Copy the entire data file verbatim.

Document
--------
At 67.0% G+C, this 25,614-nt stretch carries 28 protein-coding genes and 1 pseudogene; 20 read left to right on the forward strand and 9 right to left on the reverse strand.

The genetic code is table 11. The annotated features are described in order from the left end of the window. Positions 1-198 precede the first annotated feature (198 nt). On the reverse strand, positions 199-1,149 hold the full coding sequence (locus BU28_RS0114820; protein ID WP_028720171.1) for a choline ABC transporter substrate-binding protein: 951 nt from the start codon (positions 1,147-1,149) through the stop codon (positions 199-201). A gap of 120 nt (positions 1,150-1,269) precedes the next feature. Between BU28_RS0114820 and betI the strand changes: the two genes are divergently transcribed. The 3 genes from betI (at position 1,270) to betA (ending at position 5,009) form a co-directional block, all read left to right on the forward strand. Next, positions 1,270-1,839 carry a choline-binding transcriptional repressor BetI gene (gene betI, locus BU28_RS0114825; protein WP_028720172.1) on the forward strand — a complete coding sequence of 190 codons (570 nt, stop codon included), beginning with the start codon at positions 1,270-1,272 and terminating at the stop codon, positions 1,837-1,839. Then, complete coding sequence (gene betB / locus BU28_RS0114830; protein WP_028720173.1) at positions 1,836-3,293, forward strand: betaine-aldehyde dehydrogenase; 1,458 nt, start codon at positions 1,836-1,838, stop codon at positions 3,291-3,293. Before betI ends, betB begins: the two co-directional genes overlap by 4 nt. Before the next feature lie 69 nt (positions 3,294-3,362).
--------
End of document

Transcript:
At 67.0% G+C, this 25,614-nt stretch carries 28 protein-coding genes and 1 pseudogene; 20 read left to right on the forward strand and 9 right to left on the reverse strand.

The genetic code is table 11. The annotated features are described in order from the left end of the window. Positions 1-198 precede the first annotated feature (198 nt). On the reverse strand, positions 199-1,149 hold the full coding sequence (locus BU28_RS0114820; protein ID WP_028720171.1) for a choline ABC transporter substrate-binding protein: 951 nt from the start codon (positions 1,147-1,149) through the stop codon (positions 199-201). A gap of 120 nt (positions 1,150-1,269) precedes the next feature. Between BU28_RS0114820 and betI the strand changes: the two genes are divergently transcribed. The 3 genes from betI (at position 1,270) to betA (ending at position 5,009) form a co-directional block, all read left to right on the forward strand. Next, positions 1,270-1,839 carry a choline-binding transcriptional repressor BetI gene (gene betI, locus BU28_RS0114825; protein WP_028720172.1) on the forward strand — a complete coding sequence of 190 codons (570 nt, stop codon included), beginning with the start codon at positions 1,270-1,272 and terminating at the stop codon, positions 1,837-1,839. Then, complete coding sequence (gene betB / locus BU28_RS0114830; protein WP_028720173.1) at positions 1,836-3,293, forward strand: betaine-aldehyde dehydrogenase; 1,458 nt, start codon at positions 1,836-1,838, stop codon at positions 3,291-3,293. Before betI ends, betB begins: the two co-directional genes overlap by 4 nt. Before the next feature lie 69 nt (positions 3,294-3,362).